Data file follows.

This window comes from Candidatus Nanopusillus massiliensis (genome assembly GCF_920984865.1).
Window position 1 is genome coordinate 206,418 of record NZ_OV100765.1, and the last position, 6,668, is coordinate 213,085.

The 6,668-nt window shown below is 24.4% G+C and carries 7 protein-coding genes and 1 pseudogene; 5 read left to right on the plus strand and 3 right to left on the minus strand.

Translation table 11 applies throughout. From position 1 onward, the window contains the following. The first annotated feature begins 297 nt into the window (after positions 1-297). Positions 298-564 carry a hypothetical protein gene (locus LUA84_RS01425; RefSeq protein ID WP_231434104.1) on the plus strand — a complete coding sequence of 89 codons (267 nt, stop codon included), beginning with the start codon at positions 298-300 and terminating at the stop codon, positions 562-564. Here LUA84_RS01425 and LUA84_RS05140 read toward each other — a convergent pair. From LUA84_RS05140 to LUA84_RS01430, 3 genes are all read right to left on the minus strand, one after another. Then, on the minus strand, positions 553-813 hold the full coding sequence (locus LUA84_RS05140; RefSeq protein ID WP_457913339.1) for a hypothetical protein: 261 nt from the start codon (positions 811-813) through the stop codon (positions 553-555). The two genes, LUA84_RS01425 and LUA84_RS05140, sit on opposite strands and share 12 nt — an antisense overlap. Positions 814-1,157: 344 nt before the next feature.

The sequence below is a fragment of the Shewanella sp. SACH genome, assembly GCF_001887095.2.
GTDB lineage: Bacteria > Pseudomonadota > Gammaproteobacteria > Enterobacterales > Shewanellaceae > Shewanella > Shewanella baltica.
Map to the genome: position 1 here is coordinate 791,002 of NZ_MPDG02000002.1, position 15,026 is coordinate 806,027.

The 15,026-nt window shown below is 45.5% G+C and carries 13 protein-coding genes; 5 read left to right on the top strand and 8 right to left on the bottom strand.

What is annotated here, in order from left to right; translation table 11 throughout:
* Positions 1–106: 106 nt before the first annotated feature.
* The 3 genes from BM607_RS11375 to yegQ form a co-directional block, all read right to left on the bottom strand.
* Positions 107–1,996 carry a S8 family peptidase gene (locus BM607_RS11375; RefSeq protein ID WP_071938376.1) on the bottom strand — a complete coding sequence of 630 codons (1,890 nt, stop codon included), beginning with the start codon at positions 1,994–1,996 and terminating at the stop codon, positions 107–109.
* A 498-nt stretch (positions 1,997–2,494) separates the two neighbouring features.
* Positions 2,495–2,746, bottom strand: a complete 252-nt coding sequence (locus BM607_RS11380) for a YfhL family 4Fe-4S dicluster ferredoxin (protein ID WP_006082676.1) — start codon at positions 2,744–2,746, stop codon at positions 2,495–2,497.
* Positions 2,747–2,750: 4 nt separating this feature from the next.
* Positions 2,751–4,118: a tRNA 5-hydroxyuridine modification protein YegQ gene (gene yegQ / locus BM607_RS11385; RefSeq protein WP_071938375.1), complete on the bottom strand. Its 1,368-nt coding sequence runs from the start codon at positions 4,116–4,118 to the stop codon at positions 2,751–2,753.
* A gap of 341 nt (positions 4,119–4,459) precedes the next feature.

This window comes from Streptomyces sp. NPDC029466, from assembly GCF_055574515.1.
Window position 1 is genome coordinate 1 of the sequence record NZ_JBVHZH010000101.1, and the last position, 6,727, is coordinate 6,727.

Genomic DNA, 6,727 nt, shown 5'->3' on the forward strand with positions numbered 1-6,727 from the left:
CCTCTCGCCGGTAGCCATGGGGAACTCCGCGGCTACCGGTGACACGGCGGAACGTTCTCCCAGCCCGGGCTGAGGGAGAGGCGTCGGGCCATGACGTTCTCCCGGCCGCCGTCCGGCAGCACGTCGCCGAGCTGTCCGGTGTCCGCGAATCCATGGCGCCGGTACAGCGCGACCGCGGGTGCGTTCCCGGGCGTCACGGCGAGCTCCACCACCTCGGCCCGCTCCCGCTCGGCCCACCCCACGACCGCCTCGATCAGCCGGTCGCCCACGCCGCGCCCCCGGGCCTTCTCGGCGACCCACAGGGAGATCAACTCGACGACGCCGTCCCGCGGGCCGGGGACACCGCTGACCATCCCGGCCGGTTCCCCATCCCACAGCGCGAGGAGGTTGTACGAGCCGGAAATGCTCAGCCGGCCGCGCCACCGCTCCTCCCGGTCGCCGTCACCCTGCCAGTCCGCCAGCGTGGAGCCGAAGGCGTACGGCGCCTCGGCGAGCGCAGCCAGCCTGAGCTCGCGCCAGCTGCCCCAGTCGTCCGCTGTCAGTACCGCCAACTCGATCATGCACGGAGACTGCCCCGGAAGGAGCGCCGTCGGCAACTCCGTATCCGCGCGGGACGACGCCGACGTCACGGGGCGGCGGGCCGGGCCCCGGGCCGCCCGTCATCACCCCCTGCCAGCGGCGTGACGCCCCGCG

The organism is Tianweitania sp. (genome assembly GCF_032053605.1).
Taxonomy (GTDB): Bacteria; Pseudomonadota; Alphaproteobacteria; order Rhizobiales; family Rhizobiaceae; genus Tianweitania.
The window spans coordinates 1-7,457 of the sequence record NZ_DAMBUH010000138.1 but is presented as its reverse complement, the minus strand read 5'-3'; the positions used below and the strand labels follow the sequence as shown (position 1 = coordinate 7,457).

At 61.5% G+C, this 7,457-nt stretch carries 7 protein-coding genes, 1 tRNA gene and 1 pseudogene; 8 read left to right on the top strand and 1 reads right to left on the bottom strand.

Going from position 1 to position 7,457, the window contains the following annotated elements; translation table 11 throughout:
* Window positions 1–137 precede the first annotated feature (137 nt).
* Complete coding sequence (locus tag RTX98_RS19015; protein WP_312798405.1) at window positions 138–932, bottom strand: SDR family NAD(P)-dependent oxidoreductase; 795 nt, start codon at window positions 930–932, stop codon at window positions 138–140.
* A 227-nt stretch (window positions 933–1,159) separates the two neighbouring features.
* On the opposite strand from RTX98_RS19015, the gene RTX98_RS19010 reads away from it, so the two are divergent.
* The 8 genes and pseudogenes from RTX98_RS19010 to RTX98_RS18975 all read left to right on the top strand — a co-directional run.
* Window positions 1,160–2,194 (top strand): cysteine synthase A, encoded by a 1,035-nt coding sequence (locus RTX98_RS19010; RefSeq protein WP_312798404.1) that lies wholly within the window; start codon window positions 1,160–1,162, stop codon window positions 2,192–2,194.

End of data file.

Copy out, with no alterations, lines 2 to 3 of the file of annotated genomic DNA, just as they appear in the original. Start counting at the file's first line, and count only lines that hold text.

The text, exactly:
Window position 1 is genome coordinate 206,418 of record NZ_OV100765.1, and the last position, 6,668, is coordinate 213,085.

The 6,668-nt window shown below is 24.4% G+C and carries 7 protein-coding genes and 1 pseudogene; 5 read left to right on the plus strand and 3 right to left on the minus strand.